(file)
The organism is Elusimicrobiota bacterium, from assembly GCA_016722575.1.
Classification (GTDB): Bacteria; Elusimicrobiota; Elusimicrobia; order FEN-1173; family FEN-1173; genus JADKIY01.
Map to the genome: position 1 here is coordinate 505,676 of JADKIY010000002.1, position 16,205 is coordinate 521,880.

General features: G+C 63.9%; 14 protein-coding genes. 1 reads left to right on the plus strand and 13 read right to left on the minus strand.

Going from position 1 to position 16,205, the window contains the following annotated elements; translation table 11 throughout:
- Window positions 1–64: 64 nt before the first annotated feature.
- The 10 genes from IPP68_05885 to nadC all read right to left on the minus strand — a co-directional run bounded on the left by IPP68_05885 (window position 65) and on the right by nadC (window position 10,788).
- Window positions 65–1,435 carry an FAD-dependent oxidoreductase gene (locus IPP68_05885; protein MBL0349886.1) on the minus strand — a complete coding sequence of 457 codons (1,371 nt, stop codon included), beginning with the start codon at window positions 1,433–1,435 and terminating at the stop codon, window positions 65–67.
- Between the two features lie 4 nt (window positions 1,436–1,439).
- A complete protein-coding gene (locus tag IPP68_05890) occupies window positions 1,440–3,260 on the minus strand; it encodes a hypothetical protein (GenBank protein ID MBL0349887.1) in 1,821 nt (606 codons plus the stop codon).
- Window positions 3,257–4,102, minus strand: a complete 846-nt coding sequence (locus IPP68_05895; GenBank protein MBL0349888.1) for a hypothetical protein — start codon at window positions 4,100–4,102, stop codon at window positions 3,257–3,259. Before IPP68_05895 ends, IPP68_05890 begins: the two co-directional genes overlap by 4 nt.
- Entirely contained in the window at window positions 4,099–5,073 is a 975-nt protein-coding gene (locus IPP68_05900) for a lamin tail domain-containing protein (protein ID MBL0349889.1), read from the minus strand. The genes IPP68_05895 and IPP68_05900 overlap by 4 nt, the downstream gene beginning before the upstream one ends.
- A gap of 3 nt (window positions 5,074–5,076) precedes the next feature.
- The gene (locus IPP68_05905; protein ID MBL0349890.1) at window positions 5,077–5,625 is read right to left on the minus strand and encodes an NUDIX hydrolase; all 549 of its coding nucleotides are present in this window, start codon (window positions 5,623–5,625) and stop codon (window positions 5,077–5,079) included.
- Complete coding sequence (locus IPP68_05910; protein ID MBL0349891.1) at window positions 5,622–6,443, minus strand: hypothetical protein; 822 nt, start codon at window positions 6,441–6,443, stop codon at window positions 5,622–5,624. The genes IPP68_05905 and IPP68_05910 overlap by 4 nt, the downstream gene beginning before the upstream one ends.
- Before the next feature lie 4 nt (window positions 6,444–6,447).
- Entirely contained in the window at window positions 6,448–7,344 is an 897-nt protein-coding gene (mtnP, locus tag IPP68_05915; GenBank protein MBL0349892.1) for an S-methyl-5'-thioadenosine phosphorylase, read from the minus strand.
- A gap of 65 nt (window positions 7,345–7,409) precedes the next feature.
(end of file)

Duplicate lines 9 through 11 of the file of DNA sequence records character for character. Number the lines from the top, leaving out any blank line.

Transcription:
- Between the two features lie 4 nt (window positions 1,436–1,439).
- A complete protein-coding gene (locus tag IPP68_05890) occupies window positions 1,440–3,260 on the minus strand; it encodes a hypothetical protein (GenBank protein ID MBL0349887.1) in 1,821 nt (606 codons plus the stop codon).
- Window positions 3,257–4,102, minus strand: a complete 846-nt coding sequence (locus IPP68_05895; GenBank protein MBL0349888.1) for a hypothetical protein — start codon at window positions 4,100–4,102, stop codon at window positions 3,257–3,259. Before IPP68_05895 ends, IPP68_05890 begins: the two co-directional genes overlap by 4 nt.